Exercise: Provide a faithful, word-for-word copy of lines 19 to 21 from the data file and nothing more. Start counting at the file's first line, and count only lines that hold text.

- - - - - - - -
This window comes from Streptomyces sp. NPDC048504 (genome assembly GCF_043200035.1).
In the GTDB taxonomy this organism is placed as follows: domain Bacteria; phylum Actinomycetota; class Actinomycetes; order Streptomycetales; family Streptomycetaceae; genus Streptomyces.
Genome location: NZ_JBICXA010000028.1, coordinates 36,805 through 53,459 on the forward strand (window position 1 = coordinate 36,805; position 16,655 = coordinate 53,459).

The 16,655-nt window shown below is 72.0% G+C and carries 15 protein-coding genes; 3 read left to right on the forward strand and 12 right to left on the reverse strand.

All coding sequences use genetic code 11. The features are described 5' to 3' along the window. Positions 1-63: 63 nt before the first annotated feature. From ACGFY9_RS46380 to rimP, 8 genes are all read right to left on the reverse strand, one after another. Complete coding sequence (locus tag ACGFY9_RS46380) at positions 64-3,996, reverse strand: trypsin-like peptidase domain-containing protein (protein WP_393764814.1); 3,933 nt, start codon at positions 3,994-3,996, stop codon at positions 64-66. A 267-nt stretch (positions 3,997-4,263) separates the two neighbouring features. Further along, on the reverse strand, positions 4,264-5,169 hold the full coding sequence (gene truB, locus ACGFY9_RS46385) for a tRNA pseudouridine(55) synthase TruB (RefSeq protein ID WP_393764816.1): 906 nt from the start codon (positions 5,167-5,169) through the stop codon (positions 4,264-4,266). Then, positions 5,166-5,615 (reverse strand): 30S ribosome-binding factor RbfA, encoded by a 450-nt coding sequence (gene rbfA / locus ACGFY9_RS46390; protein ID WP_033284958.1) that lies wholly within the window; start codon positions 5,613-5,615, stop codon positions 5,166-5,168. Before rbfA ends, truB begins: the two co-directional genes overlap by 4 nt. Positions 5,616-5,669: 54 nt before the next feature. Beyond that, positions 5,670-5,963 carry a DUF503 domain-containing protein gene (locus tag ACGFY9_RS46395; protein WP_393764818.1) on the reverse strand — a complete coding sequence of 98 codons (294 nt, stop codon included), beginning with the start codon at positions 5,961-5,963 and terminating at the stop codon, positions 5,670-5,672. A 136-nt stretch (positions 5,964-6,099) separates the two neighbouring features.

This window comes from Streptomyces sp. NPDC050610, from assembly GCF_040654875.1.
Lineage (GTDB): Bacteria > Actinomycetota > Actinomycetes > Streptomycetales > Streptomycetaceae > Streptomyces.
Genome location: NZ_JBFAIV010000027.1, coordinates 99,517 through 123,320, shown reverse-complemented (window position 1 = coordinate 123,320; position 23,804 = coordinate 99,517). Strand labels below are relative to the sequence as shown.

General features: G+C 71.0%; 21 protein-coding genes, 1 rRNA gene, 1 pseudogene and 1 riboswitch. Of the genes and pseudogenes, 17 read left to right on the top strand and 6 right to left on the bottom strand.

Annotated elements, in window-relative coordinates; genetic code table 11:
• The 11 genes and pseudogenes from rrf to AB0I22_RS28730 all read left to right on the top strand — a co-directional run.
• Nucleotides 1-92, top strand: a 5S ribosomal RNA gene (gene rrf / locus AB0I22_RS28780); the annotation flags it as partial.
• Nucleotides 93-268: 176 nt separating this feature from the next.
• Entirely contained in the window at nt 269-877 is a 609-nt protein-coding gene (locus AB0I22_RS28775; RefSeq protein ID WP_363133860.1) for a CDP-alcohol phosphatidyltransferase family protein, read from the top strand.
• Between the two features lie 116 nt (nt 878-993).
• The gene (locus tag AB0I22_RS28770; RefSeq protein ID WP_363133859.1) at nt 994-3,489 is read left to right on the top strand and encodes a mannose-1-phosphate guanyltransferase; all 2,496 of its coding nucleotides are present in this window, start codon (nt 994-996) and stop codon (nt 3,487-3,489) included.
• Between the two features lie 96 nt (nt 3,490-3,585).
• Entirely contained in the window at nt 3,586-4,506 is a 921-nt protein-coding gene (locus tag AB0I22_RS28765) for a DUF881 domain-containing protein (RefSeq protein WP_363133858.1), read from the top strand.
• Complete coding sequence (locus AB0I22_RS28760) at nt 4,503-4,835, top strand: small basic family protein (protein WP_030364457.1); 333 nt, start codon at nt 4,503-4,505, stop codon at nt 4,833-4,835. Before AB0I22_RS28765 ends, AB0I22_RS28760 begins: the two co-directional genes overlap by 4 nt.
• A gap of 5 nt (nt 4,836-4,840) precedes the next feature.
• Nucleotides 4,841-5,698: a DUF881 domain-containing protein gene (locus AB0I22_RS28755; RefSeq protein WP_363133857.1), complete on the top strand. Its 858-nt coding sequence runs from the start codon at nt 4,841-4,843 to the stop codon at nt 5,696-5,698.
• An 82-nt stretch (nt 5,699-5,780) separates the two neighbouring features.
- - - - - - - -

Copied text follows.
• Complete coding sequence (locus AB0I22_RS28760) at nt 4,503-4,835, top strand: small basic family protein (protein WP_030364457.1); 333 nt, start codon at nt 4,503-4,505, stop codon at nt 4,833-4,835. Before AB0I22_RS28765 ends, AB0I22_RS28760 begins: the two co-directional genes overlap by 4 nt.
• A gap of 5 nt (nt 4,836-4,840) precedes the next feature.
• Nucleotides 4,841-5,698: a DUF881 domain-containing protein gene (locus AB0I22_RS28755; RefSeq protein WP_363133857.1), complete on the top strand. Its 858-nt coding sequence runs from the start codon at nt 4,841-4,843 to the stop codon at nt 5,696-5,698.